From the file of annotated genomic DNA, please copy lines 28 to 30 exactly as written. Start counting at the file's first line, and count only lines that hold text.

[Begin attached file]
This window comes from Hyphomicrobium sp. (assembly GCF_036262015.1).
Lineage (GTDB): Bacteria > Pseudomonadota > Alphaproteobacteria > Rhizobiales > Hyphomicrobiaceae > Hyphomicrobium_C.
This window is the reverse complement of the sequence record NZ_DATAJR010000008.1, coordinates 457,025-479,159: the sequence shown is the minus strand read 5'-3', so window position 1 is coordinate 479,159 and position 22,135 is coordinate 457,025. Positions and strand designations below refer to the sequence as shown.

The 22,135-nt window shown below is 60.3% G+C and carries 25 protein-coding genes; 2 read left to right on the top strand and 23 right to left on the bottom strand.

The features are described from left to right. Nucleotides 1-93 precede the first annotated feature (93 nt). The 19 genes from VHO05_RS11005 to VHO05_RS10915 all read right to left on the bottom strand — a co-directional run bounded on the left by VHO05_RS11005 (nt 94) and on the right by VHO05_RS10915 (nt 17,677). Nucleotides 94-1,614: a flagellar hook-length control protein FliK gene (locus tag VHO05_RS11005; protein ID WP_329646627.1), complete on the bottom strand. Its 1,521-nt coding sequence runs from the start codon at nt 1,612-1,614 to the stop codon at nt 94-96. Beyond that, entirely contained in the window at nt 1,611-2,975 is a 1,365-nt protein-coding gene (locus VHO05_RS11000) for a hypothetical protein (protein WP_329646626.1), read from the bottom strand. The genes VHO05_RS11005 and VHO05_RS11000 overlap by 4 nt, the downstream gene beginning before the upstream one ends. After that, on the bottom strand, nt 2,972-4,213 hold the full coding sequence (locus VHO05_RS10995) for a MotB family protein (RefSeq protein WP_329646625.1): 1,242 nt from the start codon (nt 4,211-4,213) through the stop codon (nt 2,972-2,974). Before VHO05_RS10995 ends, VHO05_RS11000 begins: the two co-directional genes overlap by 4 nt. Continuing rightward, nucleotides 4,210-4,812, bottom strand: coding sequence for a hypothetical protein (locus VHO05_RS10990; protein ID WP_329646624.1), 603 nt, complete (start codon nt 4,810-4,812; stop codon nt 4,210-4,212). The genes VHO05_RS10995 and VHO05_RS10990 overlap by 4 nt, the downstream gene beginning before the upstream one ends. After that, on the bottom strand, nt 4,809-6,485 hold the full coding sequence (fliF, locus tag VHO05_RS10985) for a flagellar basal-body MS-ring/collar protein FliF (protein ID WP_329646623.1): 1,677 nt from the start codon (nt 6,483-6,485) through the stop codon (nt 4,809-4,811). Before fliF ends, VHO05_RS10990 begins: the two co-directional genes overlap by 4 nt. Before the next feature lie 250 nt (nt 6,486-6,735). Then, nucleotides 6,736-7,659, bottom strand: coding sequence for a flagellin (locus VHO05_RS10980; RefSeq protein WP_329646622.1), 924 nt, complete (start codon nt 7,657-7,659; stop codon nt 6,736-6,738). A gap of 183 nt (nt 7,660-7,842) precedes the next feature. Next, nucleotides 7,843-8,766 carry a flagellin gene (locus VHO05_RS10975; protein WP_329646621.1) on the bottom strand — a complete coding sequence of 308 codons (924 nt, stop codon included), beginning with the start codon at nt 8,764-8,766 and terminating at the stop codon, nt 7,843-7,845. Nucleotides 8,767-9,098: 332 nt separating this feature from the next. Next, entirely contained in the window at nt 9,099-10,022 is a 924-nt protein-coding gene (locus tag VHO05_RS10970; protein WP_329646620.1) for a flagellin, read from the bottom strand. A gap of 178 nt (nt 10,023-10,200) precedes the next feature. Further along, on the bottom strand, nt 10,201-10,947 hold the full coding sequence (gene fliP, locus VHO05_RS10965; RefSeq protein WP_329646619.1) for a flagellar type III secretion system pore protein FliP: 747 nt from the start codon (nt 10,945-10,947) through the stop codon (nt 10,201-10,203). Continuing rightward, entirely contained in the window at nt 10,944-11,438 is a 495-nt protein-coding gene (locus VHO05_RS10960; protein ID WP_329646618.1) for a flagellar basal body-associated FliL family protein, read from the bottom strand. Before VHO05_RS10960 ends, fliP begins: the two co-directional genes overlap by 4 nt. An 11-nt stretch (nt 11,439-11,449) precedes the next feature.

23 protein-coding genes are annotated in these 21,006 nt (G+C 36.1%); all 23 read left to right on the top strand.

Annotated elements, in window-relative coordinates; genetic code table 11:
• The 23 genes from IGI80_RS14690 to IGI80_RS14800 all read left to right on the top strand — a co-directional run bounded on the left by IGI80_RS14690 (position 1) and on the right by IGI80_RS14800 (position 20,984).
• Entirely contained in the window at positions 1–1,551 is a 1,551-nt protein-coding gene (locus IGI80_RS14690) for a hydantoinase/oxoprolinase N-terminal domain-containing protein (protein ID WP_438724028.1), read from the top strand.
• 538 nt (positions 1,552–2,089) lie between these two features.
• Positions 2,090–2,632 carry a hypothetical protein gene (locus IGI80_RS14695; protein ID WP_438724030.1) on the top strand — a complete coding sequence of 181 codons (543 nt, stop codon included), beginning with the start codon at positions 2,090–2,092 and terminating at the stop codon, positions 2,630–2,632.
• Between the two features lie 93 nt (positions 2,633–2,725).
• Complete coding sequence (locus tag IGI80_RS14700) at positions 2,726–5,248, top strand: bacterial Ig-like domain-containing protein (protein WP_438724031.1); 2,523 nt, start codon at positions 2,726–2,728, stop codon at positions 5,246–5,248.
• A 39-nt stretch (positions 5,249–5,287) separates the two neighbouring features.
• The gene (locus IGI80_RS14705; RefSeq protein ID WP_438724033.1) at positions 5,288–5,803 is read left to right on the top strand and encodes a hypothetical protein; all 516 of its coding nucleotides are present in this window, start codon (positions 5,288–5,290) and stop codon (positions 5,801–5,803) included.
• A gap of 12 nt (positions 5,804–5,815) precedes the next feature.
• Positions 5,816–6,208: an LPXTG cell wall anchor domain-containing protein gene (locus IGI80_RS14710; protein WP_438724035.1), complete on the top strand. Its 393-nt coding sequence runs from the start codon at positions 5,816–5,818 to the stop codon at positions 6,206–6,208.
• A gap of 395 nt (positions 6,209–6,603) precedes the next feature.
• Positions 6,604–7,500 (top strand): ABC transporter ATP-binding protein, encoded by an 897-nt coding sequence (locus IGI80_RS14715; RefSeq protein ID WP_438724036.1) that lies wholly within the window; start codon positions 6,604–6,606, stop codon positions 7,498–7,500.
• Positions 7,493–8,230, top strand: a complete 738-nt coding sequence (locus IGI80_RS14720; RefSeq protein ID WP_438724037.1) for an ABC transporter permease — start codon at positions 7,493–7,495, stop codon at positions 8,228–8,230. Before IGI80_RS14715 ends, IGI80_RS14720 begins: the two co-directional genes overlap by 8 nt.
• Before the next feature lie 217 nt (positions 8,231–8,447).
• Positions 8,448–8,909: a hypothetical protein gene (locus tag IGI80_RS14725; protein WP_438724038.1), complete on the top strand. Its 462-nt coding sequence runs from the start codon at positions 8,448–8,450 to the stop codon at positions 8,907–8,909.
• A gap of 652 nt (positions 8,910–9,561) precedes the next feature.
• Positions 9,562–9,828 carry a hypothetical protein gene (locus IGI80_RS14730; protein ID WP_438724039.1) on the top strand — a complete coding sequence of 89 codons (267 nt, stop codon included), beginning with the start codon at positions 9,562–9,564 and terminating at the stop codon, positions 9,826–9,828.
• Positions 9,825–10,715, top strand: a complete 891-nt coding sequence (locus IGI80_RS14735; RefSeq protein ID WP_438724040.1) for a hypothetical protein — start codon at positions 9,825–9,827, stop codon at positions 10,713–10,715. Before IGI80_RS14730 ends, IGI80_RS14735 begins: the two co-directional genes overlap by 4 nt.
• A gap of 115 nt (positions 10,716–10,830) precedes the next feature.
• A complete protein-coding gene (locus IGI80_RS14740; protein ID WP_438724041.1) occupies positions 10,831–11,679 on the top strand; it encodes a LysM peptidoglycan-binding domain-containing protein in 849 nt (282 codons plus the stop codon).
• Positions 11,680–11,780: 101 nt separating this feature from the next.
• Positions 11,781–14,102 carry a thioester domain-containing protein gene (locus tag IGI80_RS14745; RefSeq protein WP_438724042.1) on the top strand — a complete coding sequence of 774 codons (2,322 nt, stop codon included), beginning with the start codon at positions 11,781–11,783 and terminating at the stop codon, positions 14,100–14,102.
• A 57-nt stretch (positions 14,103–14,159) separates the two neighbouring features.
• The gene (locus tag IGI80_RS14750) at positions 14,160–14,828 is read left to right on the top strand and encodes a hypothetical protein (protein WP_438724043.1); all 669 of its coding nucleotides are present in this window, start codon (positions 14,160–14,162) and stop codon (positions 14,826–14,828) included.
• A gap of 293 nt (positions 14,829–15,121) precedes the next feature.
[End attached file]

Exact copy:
• Positions 11,680–11,780: 101 nt separating this feature from the next.
• Positions 11,781–14,102 carry a thioester domain-containing protein gene (locus tag IGI80_RS14745; RefSeq protein WP_438724042.1) on the top strand — a complete coding sequence of 774 codons (2,322 nt, stop codon included), beginning with the start codon at positions 11,781–11,783 and terminating at the stop codon, positions 14,100–14,102.
• A 57-nt stretch (positions 14,103–14,159) separates the two neighbouring features.